Ecotourism represents one of the most environmentally friendly alternatives for the economic development of protected areas (Li and Han 2001). Ecotourism can benefit protected areas by providing income that can make them economically independent and justifying them from a national development perspective (Boza 2001). Ecotourism is a booming business and constitutes a potentially valuable non-extractive use of tropical forests. A major part of non-consumptive recreational activities such as hiking, bird watching, wildlife viewing, and other such pursuits occur within forests.
Ecotourism can be the largest proportion of the tourist industry in a country, as demonstrated in Costa Rica and Belize (Boza 2001). In Costa Rica, tourism is the second largest source of income for the country, bringing in about US$ 900 million a year. In Costa Rica, 1 million tourists visited the country in 2000 and more than half of them visited the forests in either public protected areas or private lands (Nasi et al. 2002). However, many different stakeholders capture the values generated and the profits often leave the country and provide little benefit to local populations. Although the percentage of total value that accrues at the local forest level through ecotourism tends to be small or non-existent, even a minor amount may constitute an important section of the national economy.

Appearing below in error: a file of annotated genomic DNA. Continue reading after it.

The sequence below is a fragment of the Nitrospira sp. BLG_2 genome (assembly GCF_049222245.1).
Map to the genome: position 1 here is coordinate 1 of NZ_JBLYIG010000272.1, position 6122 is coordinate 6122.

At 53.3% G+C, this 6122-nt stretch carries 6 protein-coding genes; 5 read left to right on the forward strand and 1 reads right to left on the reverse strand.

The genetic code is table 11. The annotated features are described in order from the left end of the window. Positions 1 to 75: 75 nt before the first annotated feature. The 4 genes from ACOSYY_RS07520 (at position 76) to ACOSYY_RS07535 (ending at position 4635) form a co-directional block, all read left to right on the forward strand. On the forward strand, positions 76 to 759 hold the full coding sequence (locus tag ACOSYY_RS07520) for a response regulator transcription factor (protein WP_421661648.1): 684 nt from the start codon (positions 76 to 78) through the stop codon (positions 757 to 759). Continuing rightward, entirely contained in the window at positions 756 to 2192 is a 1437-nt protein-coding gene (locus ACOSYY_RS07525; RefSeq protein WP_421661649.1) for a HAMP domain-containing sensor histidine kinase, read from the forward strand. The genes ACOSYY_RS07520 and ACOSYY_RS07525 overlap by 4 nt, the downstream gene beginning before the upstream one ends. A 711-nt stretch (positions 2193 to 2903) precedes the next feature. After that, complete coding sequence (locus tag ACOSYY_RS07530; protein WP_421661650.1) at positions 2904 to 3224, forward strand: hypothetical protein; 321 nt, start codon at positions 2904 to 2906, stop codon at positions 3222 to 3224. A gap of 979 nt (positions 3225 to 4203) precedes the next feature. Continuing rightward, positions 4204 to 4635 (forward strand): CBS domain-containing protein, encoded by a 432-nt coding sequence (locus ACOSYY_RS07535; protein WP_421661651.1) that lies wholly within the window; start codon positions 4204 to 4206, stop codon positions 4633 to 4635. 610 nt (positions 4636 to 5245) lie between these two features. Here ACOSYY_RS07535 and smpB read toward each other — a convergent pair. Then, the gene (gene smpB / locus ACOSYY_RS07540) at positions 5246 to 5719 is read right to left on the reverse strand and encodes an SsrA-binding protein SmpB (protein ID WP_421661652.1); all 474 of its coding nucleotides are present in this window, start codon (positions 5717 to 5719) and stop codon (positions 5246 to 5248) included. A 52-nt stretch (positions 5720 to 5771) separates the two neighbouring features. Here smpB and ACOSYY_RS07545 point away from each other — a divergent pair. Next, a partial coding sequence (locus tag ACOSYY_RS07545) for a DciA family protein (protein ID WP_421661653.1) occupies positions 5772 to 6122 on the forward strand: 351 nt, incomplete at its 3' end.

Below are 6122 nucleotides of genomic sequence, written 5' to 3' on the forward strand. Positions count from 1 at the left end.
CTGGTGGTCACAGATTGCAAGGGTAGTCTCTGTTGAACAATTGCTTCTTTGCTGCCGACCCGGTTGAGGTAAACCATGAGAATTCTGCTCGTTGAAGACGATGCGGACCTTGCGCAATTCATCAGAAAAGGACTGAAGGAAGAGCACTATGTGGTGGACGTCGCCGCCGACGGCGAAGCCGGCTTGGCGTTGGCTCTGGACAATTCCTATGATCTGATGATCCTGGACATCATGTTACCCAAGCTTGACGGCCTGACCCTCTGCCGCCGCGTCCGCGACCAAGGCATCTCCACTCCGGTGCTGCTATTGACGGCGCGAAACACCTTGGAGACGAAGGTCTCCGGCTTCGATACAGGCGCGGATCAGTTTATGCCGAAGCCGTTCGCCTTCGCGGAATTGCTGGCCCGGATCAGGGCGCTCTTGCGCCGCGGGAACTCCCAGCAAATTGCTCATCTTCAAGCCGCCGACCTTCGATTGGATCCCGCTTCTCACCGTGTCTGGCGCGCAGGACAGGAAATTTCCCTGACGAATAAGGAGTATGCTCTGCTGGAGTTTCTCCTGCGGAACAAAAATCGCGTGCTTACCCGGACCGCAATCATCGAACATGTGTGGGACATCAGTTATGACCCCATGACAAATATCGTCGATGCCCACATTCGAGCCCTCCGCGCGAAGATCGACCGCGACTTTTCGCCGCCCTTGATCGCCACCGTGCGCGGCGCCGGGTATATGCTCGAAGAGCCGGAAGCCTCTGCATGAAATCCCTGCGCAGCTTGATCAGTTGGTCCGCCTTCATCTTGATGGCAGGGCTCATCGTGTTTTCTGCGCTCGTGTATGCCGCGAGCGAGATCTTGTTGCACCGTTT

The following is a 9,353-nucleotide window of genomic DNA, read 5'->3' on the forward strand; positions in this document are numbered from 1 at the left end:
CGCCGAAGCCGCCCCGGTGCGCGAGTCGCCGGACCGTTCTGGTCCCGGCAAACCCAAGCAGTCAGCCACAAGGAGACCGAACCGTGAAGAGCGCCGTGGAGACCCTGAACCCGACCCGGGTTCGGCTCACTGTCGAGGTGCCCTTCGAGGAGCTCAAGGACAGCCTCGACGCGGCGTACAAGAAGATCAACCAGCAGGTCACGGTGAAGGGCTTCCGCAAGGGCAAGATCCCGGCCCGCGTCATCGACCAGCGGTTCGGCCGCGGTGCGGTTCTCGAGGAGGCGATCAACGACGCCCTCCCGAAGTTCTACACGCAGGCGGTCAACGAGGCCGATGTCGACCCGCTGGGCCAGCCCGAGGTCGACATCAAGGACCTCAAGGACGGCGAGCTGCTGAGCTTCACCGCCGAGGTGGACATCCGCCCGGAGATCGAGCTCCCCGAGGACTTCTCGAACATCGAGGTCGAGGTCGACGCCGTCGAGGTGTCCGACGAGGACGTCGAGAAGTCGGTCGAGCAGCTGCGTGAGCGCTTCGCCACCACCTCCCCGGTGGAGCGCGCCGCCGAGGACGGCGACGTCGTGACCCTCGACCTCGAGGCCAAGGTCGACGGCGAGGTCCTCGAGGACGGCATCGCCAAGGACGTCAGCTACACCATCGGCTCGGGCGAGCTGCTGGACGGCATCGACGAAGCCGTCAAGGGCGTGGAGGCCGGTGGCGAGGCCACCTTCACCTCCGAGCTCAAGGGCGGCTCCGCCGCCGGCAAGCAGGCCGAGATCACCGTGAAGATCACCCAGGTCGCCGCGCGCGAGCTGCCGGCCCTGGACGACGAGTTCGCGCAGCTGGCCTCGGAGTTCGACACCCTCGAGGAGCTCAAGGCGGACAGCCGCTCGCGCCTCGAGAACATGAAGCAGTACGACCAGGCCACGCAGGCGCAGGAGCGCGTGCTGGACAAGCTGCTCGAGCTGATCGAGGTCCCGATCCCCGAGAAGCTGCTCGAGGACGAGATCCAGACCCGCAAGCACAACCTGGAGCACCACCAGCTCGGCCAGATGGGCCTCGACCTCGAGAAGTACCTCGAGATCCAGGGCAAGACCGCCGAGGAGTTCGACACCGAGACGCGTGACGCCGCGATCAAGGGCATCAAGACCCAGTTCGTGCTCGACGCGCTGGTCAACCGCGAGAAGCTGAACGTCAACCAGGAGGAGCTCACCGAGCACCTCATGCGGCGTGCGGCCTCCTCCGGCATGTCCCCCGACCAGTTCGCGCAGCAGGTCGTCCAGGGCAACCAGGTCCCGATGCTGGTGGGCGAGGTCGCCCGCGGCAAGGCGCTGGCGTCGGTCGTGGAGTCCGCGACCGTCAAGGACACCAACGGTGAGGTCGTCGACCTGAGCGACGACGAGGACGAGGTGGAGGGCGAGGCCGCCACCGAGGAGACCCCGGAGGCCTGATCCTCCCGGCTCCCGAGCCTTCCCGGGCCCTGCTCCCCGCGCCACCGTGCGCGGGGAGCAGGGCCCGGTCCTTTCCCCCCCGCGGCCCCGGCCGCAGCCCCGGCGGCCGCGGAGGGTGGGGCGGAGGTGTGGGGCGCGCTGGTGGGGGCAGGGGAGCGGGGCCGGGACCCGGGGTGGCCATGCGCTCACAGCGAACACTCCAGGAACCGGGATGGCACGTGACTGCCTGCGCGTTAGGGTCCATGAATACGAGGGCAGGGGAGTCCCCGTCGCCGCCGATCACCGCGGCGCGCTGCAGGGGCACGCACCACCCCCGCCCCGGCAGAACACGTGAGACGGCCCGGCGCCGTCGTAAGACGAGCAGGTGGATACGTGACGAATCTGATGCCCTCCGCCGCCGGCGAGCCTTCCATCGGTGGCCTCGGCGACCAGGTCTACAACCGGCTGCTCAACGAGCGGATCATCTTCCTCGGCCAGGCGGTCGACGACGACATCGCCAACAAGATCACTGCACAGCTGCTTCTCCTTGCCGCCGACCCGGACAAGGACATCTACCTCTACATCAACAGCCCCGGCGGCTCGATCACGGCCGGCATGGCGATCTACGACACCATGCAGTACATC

The potential of ecotourism varies widely throughout the tropics. Ecotour-ism may be more feasible in high-quality forests of a fragmented landscape where there is a developed infrastructure and easy access, rather than in large and remote frontier forests. While there is a clear upward trend in global economic revenues from tourism, international tourism is highly sensitive to security problems and political turmoil, causing large fluctuations in income generated by tourism. In addition, if management is poor ecotourism can lead to degradation of the natural resources on which it depends. Thus it is important to evaluate the carrying capacity of protected areas to ensure that they can handle levels of visitation that enable them to become economically and ecologically sustainable (Maldonado and Montagnini 2004).
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